by Mike Masnick
Thu, Jan 21st 2010 7:20am
from the it-ain't-the-web dept
It does make me wonder, though, if people are betting too strongly on app stores, and not recognizing why it works so well in some areas. I also wonder if focusing on apps and app stores is going to make people miss out on the fact that web-based apps (that don't need to go through any app store) may overtake client-side apps. We've already gone through this on the desktop, and one by one, web-based apps have come along that match (or sometimes exceed) the functionality of client-side apps, leading many to turn away from client apps altogether.
Separately, adding another app store to another device may only serve to confuse (or annoy) some users. If you have an iPhone and a Kindle, and there are the same apps on both, which are you going to use? It may depend on the app, but my guess is that in most cases the phone is going to win out over an ebook reader.
by Mike Masnick
Wed, Dec 9th 2009 7:22pm
from the well,-that's-convincing dept
by Mike Masnick
Thu, Oct 22nd 2009 3:22pm
from the if-you-can't-innovate,-litigate dept
This story nicely highlights a few other points as well. We keep hearing from patent system supporters how the patent system is necessary because, without it, the market leader would always just immediately copy the upstart and "steal" their idea. Of course, Nokia has had two plus years to "steal" Apple's idea, and where is it in the smartphone market? It's not so easy to just copy someone else's idea -- especially if you're a huge player like Nokia, who will often view the disruptive innovator as not being worthy of paying attention to (which basically was Nokia's reaction to the iPhone).
Separately, remember how confused we were when Steve Jobs proudly hyped up the fact that Apple had over 200 patents on the iPhone concept? We've pointed out that it's hardly done anything to stop lawsuits. Apple has been sued over and over and over and over and over and over again for patent infringement. Welcome to the tragedy of the anti-commons, where it becomes impossible to do pretty much anything innovative without facing massive legal costs. Basically, if you build anything even remotely innovative these days, you're going to get sued for patent infringement, probably multiple times. It's become a massive tax on innovation, rather than a lever for innovation.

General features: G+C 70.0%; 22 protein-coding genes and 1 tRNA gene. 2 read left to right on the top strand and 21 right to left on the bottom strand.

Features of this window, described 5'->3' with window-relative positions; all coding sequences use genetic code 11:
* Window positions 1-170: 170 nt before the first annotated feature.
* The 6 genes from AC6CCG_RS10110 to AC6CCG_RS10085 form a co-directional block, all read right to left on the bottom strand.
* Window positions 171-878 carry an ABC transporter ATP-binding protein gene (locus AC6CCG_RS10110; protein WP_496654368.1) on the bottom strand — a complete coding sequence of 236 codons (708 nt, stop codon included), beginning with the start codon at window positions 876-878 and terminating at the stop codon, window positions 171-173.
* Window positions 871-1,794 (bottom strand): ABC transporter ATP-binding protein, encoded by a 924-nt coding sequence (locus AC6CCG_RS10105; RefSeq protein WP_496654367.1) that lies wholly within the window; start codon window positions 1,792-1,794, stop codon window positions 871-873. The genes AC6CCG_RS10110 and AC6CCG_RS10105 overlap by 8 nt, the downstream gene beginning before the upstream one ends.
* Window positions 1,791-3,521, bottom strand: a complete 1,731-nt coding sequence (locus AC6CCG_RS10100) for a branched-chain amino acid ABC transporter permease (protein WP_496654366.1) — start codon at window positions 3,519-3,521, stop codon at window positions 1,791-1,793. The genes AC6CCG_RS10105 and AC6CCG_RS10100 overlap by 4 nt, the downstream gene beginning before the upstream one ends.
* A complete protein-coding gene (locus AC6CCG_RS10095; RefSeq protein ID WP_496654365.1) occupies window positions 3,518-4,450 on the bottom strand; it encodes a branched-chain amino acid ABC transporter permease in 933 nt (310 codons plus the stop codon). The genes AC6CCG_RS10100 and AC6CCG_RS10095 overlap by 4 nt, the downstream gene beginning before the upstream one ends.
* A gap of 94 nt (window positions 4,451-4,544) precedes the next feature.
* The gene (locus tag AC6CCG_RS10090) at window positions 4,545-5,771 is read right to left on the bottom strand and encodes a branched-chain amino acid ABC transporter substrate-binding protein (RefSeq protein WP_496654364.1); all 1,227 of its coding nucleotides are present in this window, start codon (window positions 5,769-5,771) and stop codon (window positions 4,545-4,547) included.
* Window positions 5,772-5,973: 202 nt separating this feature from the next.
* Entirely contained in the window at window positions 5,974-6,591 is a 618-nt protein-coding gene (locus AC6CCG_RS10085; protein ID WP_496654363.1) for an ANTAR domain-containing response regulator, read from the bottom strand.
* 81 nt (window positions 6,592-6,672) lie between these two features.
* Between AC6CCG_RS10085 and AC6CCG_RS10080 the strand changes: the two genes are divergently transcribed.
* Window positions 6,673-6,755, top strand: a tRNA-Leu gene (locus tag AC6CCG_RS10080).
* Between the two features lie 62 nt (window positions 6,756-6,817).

by Mike Masnick
Thu, Oct 8th 2009 4:39pm
from the ain't-looking-so-good dept
Newsweek is presenting some more evidence -- albeit anecdotal -- that the iPhone App Store isn't making very many people very much money at all. There are, certainly, a few folks at the top who are doing okay, but for most people there just aren't that many sales -- or the cost of getting those sales greatly outweighs the revenue that came in from them.
This isn't to say that the iPhone App Store is a failure. In fact, I'd argue it's been a huge success in making the iPhone significantly more valuable. But as evidence that there's a huge market out there of people willing to pay for content if it's just packaged up nicely? There's just not enough there to be convincing.